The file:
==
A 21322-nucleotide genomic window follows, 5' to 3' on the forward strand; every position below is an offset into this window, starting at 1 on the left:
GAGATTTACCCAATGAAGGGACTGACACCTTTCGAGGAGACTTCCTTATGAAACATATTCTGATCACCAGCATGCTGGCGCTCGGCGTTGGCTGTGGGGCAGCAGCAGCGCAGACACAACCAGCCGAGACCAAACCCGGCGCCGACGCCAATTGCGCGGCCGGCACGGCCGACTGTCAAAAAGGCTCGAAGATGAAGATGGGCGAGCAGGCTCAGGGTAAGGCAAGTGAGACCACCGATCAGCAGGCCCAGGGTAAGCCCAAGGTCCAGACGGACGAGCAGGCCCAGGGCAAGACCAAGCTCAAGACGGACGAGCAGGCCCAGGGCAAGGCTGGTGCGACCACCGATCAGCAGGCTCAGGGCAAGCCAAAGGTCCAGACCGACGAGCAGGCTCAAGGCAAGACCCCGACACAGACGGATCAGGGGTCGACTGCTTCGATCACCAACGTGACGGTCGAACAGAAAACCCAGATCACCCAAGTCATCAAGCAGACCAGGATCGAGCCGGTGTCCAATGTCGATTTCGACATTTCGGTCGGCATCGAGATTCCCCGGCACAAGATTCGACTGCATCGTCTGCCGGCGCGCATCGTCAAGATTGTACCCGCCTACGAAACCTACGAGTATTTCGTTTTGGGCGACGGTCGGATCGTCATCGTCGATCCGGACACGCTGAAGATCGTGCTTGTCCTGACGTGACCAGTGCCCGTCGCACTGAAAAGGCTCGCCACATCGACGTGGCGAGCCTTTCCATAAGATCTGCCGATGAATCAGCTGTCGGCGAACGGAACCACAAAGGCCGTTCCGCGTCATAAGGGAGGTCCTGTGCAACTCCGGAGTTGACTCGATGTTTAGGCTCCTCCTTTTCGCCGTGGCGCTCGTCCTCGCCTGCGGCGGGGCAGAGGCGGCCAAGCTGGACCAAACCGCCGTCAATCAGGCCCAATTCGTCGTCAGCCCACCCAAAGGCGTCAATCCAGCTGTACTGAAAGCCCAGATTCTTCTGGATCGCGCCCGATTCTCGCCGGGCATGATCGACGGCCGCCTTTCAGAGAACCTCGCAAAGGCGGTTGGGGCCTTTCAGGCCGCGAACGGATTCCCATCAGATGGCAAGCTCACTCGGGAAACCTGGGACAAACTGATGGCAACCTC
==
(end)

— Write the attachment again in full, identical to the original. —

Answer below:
A 21322-nucleotide genomic window follows, 5' to 3' on the forward strand; every position below is an offset into this window, starting at 1 on the left:
GAGATTTACCCAATGAAGGGACTGACACCTTTCGAGGAGACTTCCTTATGAAACATATTCTGATCACCAGCATGCTGGCGCTCGGCGTTGGCTGTGGGGCAGCAGCAGCGCAGACACAACCAGCCGAGACCAAACCCGGCGCCGACGCCAATTGCGCGGCCGGCACGGCCGACTGTCAAAAAGGCTCGAAGATGAAGATGGGCGAGCAGGCTCAGGGTAAGGCAAGTGAGACCACCGATCAGCAGGCCCAGGGTAAGCCCAAGGTCCAGACGGACGAGCAGGCCCAGGGCAAGACCAAGCTCAAGACGGACGAGCAGGCCCAGGGCAAGGCTGGTGCGACCACCGATCAGCAGGCTCAGGGCAAGCCAAAGGTCCAGACCGACGAGCAGGCTCAAGGCAAGACCCCGACACAGACGGATCAGGGGTCGACTGCTTCGATCACCAACGTGACGGTCGAACAGAAAACCCAGATCACCCAAGTCATCAAGCAGACCAGGATCGAGCCGGTGTCCAATGTCGATTTCGACATTTCGGTCGGCATCGAGATTCCCCGGCACAAGATTCGACTGCATCGTCTGCCGGCGCGCATCGTCAAGATTGTACCCGCCTACGAAACCTACGAGTATTTCGTTTTGGGCGACGGTCGGATCGTCATCGTCGATCCGGACACGCTGAAGATCGTGCTTGTCCTGACGTGACCAGTGCCCGTCGCACTGAAAAGGCTCGCCACATCGACGTGGCGAGCCTTTCCATAAGATCTGCCGATGAATCAGCTGTCGGCGAACGGAACCACAAAGGCCGTTCCGCGTCATAAGGGAGGTCCTGTGCAACTCCGGAGTTGACTCGATGTTTAGGCTCCTCCTTTTCGCCGTGGCGCTCGTCCTCGCCTGCGGCGGGGCAGAGGCGGCCAAGCTGGACCAAACCGCCGTCAATCAGGCCCAATTCGTCGTCAGCCCACCCAAAGGCGTCAATCCAGCTGTACTGAAAGCCCAGATTCTTCTGGATCGCGCCCGATTCTCGCCGGGCATGATCGACGGCCGCCTTTCAGAGAACCTCGCAAAGGCGGTTGGGGCCTTTCAGGCCGCGAACGGATTCCCATCAGATGGCAAGCTCACTCGGGAAACCTGGGACAAACTGATGGCAACCTC